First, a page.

Last month, the Rottnest Island jetty collapsed, severely injuring a young boy and two women while they were on a fishing trip. Although serious injuries resulted, luckily no one was killed in this incident. This incident highlights the need for ongoing and thorough condition inspection/investigation of public infrastructure, particularly for aging assets and those in aggressive environments.

The implied safety of public access areas:
Regardless of their age, civil and industrial structures represent potentially hazardous areas to any user. When an employee conducts work on these sites they have explicitly accepted a certain level of risk and (in best practice) have been briefed on site-specific safe work procedures and trained to undertake ongoing risk assessments during access. However, when these same structures are open for general access, the public cannot reasonably be expected to assess and accept that same level of risk: the public implicitly take it on good faith that if a structure is open it has been assessed by the owner to be reasonably safe. When the owners of the site have failed to fully assess the safety of these structures it could represent a breach of the implied safety contract between the owners and the general public. This emphasises the importance of proper (and regular) condition assessments of assets open to the public. Failing to account for this difference in risk mitigation between infrastructure user groups, can expose an unprepared public to potentially unsafe situations.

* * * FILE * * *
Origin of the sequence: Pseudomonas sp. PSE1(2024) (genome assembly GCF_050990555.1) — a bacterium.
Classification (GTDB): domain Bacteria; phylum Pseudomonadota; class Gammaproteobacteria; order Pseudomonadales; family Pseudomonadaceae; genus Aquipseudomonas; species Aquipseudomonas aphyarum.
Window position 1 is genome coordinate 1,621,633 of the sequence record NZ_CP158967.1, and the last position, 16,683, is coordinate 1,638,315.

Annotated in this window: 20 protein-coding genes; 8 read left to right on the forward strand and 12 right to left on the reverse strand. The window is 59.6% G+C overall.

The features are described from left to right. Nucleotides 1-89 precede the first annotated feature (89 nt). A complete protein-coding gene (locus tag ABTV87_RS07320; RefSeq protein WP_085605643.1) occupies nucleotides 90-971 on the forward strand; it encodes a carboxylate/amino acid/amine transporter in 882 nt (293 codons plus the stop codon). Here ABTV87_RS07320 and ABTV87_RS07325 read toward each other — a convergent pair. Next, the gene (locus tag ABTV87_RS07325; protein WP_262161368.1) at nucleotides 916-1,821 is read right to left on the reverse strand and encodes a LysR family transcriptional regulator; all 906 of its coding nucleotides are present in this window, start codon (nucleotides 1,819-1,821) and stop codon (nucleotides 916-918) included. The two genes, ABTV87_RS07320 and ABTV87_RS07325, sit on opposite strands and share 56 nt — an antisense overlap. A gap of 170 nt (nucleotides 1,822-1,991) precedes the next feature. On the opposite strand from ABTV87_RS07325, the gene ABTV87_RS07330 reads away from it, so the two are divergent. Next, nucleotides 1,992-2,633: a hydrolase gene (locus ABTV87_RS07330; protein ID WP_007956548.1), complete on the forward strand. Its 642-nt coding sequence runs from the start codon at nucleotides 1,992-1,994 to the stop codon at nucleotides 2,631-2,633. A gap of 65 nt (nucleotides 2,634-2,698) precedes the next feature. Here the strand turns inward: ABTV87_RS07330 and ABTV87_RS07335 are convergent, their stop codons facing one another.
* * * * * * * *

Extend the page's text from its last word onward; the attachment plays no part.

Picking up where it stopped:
While the cause or inspection regime of the Rottnest Island jetty cannot be assumed from news reports, its recent collapse demonstrates that in Australia, infrastructure deterioration represents a real risk to public safety. According to Haywood, Gordon and Boully’s paper on Australia’s Bridge Design Load Model (https://trrjournalonline.trb.org/doi/10.3141/1696-36 ), the age and way we use our infrastructure also influences this risk, with approximately 15% of our bridges built pre-1950, and an increase of about 10% per decade in legal truck weight limits since then.

Whether it is a bridge, jetty, high rise building façade or another type of public structure, it is important that sufficient time is taken to assess the condition of a structure to ensure safe access and use for all personnel including the public. 

The Rottnest Island jetty collapse was covered by ABC news on 24th Oct, 2018. You can read the full story here: https://www.abc.net.au/news/2018-10-24/rottnest-island-jetty-collapse-traps-fisherman/10422734

Member Login
Welcome, (First Name)!

Forgot? Show
Log In
Enter Member Area
My Profile Not a member? Sign up. Log Out